More Chinese companies blame trade typos for insider share sales


An investor looks at the electronic card at a trading floor on November 26, 2018 in Nanjing, Jiangsu Province, China.VCG via Getty Images

BEIJING – A sign of how murky China’s stock markets may still be, some publicly traded companies have revealed strange cases of “accidental” share sales in recent weeks.For example, Shenzhen Changfang, a maker of light-emitting diode (LED) products, said in a filing on Friday that a shareholder named Nie Xianghong accidentally sold 16,000 shares by typing the wrong ticker. She was acting in accordance with Li Dichu, one of the top 10 investors in the company, who owns around 11% of the capital and had planned to reduce its holdings by around 3% of the company’s shares, according to the filing.

In a response released to the Shenzhen Stock Exchange letter of concern on Monday, the company said there had been no insider trading or market manipulation.

The company also revealed in documents that Li and a few other large investors have yet to complete their stock reduction plans. The share price more than doubled from September 2 to September 7 despite the disclosure of large revenue losses due to the coronavirus shock in Changfang’s export markets such as India.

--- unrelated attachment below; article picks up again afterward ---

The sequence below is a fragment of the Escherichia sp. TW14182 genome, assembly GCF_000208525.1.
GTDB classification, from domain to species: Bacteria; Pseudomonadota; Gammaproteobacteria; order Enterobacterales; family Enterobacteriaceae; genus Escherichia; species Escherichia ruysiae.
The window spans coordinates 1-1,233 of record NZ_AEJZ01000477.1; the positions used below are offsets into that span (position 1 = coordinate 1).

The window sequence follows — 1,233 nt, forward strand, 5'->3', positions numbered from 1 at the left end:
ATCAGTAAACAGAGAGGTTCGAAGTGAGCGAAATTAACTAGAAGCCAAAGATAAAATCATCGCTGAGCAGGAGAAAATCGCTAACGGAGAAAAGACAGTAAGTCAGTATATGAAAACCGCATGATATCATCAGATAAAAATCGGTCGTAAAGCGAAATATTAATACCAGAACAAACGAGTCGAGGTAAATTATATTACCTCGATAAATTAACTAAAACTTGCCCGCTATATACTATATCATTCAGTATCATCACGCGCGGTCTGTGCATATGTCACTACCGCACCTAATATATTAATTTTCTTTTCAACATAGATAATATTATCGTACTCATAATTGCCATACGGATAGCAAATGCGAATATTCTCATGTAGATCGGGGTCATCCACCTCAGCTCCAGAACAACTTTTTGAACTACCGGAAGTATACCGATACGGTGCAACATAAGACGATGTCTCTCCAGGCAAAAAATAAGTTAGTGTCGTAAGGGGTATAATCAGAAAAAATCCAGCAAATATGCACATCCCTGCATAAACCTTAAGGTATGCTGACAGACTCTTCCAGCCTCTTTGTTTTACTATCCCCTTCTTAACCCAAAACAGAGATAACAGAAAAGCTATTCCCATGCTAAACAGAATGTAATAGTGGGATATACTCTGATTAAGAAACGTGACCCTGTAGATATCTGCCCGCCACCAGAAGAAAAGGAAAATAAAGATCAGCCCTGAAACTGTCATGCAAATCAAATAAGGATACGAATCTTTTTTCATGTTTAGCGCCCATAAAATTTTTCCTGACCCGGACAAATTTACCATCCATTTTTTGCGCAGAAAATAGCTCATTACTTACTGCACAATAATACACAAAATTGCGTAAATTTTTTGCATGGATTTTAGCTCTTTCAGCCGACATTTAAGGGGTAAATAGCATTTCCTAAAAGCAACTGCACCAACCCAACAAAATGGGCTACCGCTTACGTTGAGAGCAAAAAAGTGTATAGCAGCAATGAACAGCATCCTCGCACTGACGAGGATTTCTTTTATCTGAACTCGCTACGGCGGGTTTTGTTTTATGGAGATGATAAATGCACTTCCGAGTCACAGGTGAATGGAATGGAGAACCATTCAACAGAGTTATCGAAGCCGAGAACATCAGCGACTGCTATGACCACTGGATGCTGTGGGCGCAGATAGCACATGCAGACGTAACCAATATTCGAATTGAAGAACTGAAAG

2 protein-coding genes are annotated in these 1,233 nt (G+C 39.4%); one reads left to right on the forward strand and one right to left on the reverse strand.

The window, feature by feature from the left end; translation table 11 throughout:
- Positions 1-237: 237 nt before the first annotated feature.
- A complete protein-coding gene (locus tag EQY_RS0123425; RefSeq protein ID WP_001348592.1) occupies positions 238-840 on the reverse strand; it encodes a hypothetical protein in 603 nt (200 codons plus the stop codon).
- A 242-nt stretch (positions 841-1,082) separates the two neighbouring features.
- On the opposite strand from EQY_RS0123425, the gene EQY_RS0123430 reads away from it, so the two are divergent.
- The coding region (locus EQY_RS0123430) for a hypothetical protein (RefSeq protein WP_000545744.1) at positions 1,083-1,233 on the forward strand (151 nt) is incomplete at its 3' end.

This and other major shareholders’ trading “mistakes” come after mainland Chinese stocks posted big gains this year. The CSI 300 is up over 12% and the Shanghai composite is up 7% for the year so far.

Regulators also continued their efforts this year to further open up domestic financial markets to foreign institutions and remove some restrictions on stock listing and trading.

However, analysts generally point out that a stricter sanction for stock fraud is needed for Chinese stock markets to mature.

Other filings this month reveal that accidental share sales can occur at smaller, high profile companies.

Sany Heavy Industry, a construction machinery manufacturing giant, revealed on Friday that due to a “bad deal” in the transaction process, Mao Zhongwu sold 96,700 more shares than he announced. that he would reduce his holdings. Mao is one of Sany’s top 10 shareholders and will be fined 300,000 yuan ($ 43,852) for his illegal sales, according to documents filed by the company.

Jiangsu Lettall Electronic, a supplier to LCD TV companies, said in a September 3 filing that Zhang Defeng, the former chairman of the company’s supervisory board, mistakenly sold 42,000 shares before the expiration of the six-month blocking following expiration. of his term in May.

On September 1, TCL Technology said in a filing that shareholder Li Dongsheng also typed the wrong ticker and sold 5 million shares by mistake.


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